The obituary for Smartphones is done and dusted. The key challenge for wearable computing will be the productization of these concepts. Watch this space for more.
About 3 months back, I had been musing about the change that was afoot at Microsoft – The 30 year old OS centric company was for the first time shedding its old feathers to look, feel and compete with the new kid on the block – Google and a resurgent old rival – Apple. Ballmer’s letters to Microsoft share holders clearly signals that Microsoft is moving away from its make the OS & the service, let the partner handle the device model, which is what Ballmer terms as “significant shift, both in what we do and how we sees ourselves”. This is clearly necessitated by Internet and cloud centric business models, which puts the Microsoft traditional server, desktop and OS centric model. Given the momentum that Apple has now in mobile workforce and cloud space and the initial cold shrugs that Microsoft’s high price tablets have seen, Micorosft will take more batter before they get better. Also, the head start that Apple and Android have in the mobility space can be hard to overcome. Microsoft has to play the game changer and it needs its OEMs to support it while it does so. However the device route would mean that it will expend itself trying to integrate things into the user experience and the device. May be Google and Apple are doing this bit – but Microsoft will have to really execl to take the game away from Google and Apple.
The Windows centricity still remains as per Ballmer the intent to “firmly establishing one platform, Windows, across the PC, tablet, phone, server and cloud to drive a thriving ecosystem of developers, unify the cross-device user experience, and increase agility when bringing new advancements to market.” With Windows8, Microsoft is pushing to have unified messaging across all platforms. More than just sharing the same name, the various versions of Windows for different devices will now share a common foundation. It’s a move not dissimilar to what Apple does with OS X and iOS and its an essential part of making it easy for developers to target specific platforms.
Ballmer closes his shareholder letter by noting that “it truly is a new era at Microsoft ” and that the company has “an unprecedented amount of opportunity for both this year and the long term.” However given the number of competitors that it has to contend with, and the umbrage of the OEM makers who see Microsoft’s device designs as a challenge to their own competencies – it will be a complex equation, making the revenue and profits strategy work in a dynamic environment. Already the new game that Microsoft is playing itself is hurting itself as it suffered its worst loss ever in its 26 year old history in April-June quarter 2012.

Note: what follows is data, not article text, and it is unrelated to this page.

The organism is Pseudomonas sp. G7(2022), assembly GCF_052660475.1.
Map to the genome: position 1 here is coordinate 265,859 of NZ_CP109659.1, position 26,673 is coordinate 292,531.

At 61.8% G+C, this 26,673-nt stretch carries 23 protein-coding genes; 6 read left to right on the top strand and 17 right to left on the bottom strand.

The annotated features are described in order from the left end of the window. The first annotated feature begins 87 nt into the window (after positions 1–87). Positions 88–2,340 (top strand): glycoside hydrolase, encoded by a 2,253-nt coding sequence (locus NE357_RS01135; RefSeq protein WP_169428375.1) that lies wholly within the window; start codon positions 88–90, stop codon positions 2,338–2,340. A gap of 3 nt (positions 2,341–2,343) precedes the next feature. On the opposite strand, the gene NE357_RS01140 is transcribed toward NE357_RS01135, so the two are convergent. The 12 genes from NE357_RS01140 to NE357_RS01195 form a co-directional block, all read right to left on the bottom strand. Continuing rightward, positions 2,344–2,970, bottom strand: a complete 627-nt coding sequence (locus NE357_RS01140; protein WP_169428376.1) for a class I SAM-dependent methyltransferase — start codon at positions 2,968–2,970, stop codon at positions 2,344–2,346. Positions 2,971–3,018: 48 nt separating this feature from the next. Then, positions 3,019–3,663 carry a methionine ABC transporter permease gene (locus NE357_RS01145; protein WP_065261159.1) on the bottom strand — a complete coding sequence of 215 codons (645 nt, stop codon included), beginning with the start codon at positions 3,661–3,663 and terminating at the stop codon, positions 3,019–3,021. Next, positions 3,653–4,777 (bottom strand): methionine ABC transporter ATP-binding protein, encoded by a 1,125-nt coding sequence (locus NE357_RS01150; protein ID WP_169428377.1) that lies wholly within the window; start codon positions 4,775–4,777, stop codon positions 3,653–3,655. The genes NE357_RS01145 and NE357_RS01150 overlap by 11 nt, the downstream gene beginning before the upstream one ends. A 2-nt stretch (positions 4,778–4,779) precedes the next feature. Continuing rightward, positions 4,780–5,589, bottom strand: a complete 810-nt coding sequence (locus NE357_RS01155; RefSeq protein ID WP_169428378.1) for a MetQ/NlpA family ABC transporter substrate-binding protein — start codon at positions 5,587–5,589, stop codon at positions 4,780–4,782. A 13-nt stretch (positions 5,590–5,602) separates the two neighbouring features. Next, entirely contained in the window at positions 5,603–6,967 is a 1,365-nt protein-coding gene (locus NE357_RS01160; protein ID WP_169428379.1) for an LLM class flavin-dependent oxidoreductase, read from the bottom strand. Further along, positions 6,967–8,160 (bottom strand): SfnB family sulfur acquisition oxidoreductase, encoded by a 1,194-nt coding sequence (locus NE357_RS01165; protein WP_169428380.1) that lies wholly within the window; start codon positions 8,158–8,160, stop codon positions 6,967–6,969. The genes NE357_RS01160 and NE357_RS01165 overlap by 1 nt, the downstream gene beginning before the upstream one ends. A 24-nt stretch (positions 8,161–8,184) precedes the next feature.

However, it does make sense for a possible take over a beleaguered Nokia by Microsoft. Doesn’t it?
The Nokia Lumia has a lot of small details .From a device perspective, the key is that lots of these small details add up to a holistic experience that creates aspiration. However, what ultimately sells is a collection of details properly integrated into a whole experience which needs a complete end to end eco-system integration. That could be a concern for Nokia given the Amazon and Apple strategies of putting their eco-systems as points of differentiation as against just the devices.
Being from the Nokia stable, there is little doubt these devices will stand out from the crowd in terms of hardware which will help the extra delta at retail. A quick look at whats in offer from Nokia -
The Nokia City lens Augmented reality app
- Nokia Maps is refreshed to include an add-on functionality is that of Offline availability. This is not the usual cached units, but a true offline feature which is important for data conservation. To top it, it has free turn by turn voice navigation.
- Nokia Maps also gets augmented reality. The Nokia City Lens is pretty slick in delivering augmented reality in what’s useful and not just a gimmicky manner. In scheme of things of Nokia’s business as a whole, Maps will be a big revenue driver going forward on top of a differentiator on their devices and City lens can be an important enabler in terms of the AR browser to provide a simple, fluid and intuitive experience to the user . Nokia location platform is now a core part of the WP8 platform